Tuesday, December 07, 2010
A Tale of Two Coaches
It was the worst of times, it was the worst of times. There was little wisdom, there was plenty of foolishness. There was little belief and loads of incredulity, it was the season of darkness, the winter of despair. So went the tale of two cities, Cleveland and Denver, as they finished off their 2008 football seasons on similar footing, fans aghast at what had become of their teams.
And as those teams entered what looked to be that winter of despair, they were not unlike any other team at any other time looking for direction in the form of new head coaches. And so it went, Denver and Cleveland, tying their fates to coaches of similar fashion.
When Pat Bowlen for the Broncos and Randy Lerner for the Browns went looking for new leaders, they both were seeking a similar path. Now, the teams seem headed in opposite directions. For once, though, it appears it's the Browns heading down the right road while the Broncos are left tilting at windmills.
Almost as soon as Eric Mangini was fired by the New York Jets following a disastrous 2008 season he was hired by Browns’ owner Randy Lerner. Lerner didn’t even have a general manager in place, so excited was he about Mangini. This guy had head coaching experience, dammit. There would be no Romeo Crennel, redux.
Lerner appeared to put as much due diligence behind the decision to hire Mangni as the average mortgage broker did into loaning to suspect home buyers just before the housing market crashed the economy.
A few perfunctory questions would have revealed that Mangini was a polarizing figure who, despite a fast start, wore out his welcome in New York just as quickly, branded as the cheap team’s Belichick. Maybe he was trying too hard, maybe he didn’t know any better, but Mangini took on the Belichick persona without any of the success that made that kind of surliness tolerable. In turn he alienated Jets players and the front office which, at the time, was being run by one of his best friends, Mike Tannenbaum. On the way he also took a blow torch to his relationship with Belichick, just because he could.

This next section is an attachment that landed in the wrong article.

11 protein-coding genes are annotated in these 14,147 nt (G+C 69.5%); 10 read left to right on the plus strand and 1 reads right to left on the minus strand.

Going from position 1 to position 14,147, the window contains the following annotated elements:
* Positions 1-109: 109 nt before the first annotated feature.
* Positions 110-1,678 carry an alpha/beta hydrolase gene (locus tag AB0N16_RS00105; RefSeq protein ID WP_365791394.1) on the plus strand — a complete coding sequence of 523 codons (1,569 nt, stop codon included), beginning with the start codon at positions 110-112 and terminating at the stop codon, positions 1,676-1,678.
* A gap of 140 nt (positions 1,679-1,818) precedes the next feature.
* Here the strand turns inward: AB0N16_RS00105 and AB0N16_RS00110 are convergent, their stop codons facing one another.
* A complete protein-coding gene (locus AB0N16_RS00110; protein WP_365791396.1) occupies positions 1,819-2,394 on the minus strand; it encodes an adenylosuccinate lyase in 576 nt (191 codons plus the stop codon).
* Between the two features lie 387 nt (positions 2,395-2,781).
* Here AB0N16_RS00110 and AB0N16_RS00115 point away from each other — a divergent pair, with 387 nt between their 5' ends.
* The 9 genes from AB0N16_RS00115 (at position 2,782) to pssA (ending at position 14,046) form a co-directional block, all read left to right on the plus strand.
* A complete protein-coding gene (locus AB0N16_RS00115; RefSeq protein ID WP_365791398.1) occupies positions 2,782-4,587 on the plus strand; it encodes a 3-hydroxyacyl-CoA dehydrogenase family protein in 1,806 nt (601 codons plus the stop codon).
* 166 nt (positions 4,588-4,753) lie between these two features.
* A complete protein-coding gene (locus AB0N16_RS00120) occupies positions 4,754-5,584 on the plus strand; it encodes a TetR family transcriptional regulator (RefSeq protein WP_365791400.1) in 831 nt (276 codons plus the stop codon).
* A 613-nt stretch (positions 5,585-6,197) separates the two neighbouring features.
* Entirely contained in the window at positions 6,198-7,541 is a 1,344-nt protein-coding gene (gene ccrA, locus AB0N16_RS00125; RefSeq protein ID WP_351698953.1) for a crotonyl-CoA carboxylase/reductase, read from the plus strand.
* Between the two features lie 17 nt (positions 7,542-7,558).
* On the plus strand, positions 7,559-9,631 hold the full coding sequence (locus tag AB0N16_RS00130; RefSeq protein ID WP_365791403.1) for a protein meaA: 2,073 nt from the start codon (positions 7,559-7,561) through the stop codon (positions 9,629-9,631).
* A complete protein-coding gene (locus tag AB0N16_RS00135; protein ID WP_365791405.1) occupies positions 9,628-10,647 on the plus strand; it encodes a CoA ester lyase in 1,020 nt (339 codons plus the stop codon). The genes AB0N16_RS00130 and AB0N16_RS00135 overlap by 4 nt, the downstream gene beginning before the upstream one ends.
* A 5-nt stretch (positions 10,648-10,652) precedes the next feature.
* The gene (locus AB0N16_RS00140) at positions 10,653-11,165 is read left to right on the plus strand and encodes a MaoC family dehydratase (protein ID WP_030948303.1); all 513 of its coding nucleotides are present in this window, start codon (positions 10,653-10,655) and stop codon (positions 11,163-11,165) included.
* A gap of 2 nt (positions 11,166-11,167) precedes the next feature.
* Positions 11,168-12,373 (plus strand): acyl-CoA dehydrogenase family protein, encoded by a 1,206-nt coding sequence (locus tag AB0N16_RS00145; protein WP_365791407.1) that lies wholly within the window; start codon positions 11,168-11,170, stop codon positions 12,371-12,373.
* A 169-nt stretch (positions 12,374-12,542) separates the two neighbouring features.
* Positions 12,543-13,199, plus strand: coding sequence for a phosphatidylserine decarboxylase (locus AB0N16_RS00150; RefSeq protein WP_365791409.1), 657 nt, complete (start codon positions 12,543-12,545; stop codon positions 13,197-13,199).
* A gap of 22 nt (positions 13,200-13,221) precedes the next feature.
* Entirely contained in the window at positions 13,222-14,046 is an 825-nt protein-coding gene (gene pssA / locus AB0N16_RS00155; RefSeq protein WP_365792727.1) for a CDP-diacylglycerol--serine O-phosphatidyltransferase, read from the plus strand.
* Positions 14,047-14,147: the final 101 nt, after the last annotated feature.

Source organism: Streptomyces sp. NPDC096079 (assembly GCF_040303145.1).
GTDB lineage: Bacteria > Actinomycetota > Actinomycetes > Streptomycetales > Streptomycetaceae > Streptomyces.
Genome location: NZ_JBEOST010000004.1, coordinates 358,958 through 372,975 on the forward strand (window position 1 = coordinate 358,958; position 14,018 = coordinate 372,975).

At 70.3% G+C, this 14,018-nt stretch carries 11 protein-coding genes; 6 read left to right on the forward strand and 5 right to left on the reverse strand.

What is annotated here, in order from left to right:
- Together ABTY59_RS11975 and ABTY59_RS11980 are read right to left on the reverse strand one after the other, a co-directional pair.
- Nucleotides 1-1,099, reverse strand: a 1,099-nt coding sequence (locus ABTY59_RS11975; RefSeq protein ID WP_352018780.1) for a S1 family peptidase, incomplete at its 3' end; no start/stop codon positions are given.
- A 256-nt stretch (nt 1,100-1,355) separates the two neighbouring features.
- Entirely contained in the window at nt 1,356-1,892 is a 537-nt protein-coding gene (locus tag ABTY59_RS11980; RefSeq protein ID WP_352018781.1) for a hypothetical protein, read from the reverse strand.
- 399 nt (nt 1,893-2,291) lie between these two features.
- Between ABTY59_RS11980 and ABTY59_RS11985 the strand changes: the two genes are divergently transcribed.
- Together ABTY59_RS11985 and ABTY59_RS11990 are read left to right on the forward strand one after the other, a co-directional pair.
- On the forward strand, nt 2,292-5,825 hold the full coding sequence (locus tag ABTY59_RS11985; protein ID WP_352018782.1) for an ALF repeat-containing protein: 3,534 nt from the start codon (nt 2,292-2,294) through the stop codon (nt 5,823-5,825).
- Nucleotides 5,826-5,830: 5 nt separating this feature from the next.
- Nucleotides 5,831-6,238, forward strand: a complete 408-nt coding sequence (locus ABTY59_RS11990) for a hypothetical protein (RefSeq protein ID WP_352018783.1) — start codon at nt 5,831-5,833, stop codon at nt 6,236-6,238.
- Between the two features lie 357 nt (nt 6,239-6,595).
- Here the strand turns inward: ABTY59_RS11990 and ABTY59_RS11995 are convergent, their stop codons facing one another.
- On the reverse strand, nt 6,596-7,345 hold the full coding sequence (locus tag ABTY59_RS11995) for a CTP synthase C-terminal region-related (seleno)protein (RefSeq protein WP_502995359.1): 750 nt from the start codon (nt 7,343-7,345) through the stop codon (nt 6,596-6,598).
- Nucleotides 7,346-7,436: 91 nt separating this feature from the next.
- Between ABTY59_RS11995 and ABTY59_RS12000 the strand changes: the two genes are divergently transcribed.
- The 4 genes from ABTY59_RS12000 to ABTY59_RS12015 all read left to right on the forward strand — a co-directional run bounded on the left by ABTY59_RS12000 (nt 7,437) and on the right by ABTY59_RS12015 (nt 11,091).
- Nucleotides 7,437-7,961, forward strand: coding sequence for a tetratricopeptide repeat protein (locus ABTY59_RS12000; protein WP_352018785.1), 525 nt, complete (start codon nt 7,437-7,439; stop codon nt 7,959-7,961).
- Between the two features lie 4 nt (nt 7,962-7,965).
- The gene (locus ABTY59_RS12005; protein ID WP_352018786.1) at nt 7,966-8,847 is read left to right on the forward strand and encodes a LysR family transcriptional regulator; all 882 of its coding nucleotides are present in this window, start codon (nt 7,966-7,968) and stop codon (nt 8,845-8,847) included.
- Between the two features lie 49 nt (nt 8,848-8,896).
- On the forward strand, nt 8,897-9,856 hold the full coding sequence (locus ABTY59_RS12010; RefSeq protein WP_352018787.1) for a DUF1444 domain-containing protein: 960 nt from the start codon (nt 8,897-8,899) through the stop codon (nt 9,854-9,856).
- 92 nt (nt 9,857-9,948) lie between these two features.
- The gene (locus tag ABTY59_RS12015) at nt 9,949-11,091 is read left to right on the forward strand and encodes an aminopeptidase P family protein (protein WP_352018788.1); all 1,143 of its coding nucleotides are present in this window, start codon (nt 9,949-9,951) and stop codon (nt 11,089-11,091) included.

If Mangini found another job, it surely would be as a coordinator. Who'd take another chance on him as a head coach?
But Lerner didn’t really know what he didn’t know and hired him anyway, perhaps the most underwhelming hire since Chris Palmer anyway.
Meanwhile, four days later Bowlen had seemingly scored a coup by hiring McDaniels. He was the ultra successful offensive coordinator for the ultra successful Patriots who now seemed more than ready to take flight with his own team. He came without any of the baggage of Mangini and twice the praise. He carried, too, the blessing of Yoda Belichick.
Browns’ fans scratched their heads, again. Mangini was a known and limited quantity while McDaniels was a local boy. He was born in Barberton, played high school ball at Canton McKinley and played college ball at John Carroll. If Lerner wanted to build some goodwill with an alienated fan base, McDaniels appeared to be the near perfect hire.
Yet Lerner gave little if any consideration to interviewing McDaniels because McDaniels lacked the one line on his resume that Mangini had and that was previous experience as a head coach.
Maybe Lerner really was on to something there.
In the run up to their first seasons, both Mangini and McDaniels had run ins with players. Mangini alienated Shaun Rogers by ignoring him at a team function. Mangini didn't score points with the new class of rookies he drafted (not well, by the way) when he volunteered them to help out at his New England sports camp.